from “The Rivermen”:
There are six or seven large factories in Shadyside and six or seven small ones. The Aluminum Company factory is by far the largest, and there is something odd about it. It is made up of a group of connecting buildings arranged in a U, with the prongs of the U pointed toward the river, and inside the U, covering a couple of acres, is an old cemetery. This is the Edgewater Cemetery.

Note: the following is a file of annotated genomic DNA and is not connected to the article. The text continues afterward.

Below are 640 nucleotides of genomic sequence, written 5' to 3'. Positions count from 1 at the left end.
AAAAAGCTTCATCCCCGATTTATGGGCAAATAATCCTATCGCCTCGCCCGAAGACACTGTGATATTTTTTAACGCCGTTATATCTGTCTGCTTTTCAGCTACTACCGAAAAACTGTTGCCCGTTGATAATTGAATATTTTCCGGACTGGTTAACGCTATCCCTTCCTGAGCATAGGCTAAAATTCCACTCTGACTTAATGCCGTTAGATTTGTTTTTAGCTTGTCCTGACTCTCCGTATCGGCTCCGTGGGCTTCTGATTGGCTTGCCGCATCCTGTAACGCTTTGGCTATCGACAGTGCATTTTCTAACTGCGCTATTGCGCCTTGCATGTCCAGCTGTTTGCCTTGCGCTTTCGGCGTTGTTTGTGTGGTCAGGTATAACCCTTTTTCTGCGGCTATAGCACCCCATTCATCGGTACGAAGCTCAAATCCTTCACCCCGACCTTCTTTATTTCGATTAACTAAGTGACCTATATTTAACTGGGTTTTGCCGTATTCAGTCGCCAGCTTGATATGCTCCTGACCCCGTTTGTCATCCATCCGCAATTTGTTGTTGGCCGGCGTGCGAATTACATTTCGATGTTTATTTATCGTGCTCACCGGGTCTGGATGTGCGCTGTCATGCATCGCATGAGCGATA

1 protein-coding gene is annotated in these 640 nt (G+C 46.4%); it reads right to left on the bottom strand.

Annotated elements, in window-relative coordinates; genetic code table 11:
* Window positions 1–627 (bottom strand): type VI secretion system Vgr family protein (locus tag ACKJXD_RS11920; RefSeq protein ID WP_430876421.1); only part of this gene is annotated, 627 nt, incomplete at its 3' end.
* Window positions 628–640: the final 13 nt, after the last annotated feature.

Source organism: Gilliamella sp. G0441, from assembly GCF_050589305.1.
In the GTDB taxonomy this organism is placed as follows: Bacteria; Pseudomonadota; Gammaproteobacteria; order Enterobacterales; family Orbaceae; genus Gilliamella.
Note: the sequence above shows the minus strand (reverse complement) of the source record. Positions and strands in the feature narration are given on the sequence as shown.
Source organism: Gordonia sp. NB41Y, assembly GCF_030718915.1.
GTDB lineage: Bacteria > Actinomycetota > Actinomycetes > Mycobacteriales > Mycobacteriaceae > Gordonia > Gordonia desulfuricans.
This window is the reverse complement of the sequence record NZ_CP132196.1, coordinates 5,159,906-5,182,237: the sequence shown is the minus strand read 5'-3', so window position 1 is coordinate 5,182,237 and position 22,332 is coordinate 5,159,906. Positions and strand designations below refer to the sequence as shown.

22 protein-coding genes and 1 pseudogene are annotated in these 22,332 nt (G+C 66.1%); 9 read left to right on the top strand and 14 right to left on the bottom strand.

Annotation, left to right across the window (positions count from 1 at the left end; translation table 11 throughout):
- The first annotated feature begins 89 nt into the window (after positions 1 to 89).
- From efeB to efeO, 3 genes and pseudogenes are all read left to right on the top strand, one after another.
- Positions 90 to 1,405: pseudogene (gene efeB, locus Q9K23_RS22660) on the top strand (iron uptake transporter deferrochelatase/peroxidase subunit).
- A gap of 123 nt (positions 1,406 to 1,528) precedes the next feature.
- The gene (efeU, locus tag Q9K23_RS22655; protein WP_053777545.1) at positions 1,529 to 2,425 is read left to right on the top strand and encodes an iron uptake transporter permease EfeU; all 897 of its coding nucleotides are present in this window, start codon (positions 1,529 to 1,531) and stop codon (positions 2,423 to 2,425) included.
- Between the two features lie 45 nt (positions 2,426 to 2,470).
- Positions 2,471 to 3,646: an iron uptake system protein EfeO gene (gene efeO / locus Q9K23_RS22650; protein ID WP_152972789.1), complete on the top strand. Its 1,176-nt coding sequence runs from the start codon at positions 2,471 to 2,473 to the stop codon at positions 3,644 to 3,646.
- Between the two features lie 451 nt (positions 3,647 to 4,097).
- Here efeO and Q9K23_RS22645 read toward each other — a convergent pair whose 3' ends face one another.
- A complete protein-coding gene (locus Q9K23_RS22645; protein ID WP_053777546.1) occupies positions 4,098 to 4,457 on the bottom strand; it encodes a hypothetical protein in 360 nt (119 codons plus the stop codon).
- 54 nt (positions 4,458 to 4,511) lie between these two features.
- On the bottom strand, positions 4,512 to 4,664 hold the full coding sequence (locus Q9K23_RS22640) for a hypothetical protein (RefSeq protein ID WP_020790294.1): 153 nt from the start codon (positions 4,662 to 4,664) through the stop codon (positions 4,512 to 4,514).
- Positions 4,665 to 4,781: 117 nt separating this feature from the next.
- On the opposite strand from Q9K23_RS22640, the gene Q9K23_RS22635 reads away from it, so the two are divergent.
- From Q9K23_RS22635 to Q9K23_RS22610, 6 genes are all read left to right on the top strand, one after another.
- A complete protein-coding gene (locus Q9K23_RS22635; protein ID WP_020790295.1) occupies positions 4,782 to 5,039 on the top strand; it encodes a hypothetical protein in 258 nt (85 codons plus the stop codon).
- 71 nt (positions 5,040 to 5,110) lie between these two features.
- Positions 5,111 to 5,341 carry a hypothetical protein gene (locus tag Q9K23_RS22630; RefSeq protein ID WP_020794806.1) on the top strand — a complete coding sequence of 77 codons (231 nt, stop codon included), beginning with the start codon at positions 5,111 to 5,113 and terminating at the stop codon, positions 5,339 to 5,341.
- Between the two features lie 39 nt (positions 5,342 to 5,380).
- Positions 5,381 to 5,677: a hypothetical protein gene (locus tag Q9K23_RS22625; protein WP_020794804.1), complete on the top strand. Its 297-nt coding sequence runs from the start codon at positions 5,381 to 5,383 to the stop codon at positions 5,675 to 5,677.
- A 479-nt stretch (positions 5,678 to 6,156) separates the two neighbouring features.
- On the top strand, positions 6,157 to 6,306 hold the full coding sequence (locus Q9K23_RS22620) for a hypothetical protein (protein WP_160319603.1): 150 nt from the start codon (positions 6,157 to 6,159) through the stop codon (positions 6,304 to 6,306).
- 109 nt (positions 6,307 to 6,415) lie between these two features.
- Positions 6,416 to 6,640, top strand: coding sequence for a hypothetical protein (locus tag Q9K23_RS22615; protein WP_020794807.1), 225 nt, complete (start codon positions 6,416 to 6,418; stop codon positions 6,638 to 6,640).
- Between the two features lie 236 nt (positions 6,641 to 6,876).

Most of the old families in Edgewater have plots in it, and some still have room in their plots and continue to bury there. The land on which Edgewater is situated and the land for some distance along the river above and below it was settled in the seventeenth century by Dutch and Huguenot farmers. Their names are on the older gravestones in the cemetery–Bourdetts and Vreelands and Bogerts and Van Zandts and Wandells and Dyckmans and Westervelts and Demarests. According to tradition, the Bourdette family came in the sixteen-thirties–1638 is the date that is usually specified–and was the first one there; the name is now spelled Burdette or Burdett. Some of the families came over from Manhattan and some from down around Hoboken. They grew grain on the slopes, and planted orchards in the shelter of the Palisades. In the spring, during the shad and sturgeon runs, they fished, and took a large part of their catch to the city. The section was hard to get to, except by water, and it was rural and secluded for a long time. In the early eighteen-hundreds, some bluestone quarries were opened, and new people, most of whom were English, began to come in a settle down and intermarry with the old farming and fishing families. They were followed by Germas, and then by Irish straight from Ireland. Building stones and paving blocks and curbing for New York City were cut in the quarries and carried to the city on barges–paving blocks from Edgewater are still in place, under layers of asphalt, on many downtown streets. Some of the new people worked in the quarries, some worked on the barges, some opened blacksmith shops and made and repaired gear for the quarries and the barges, some opened boatyards, and some opened stores. The names of dozens of families who were connected with these enterprises in one way of another are on gravestones in the newer part of the cemetery; Allison, Annett, Carlock, Cox, Egg, Forsyth, Gaul, Goetchius, Hawes, Hewitt, Jenkins, Stevens, Truax, and Winterburn are a few. Some of these families died out, some moved away, and some are still flourishing. The enterprises themselves disappeared during the first two decades of this century; they were succeeded by the Shadyside factories.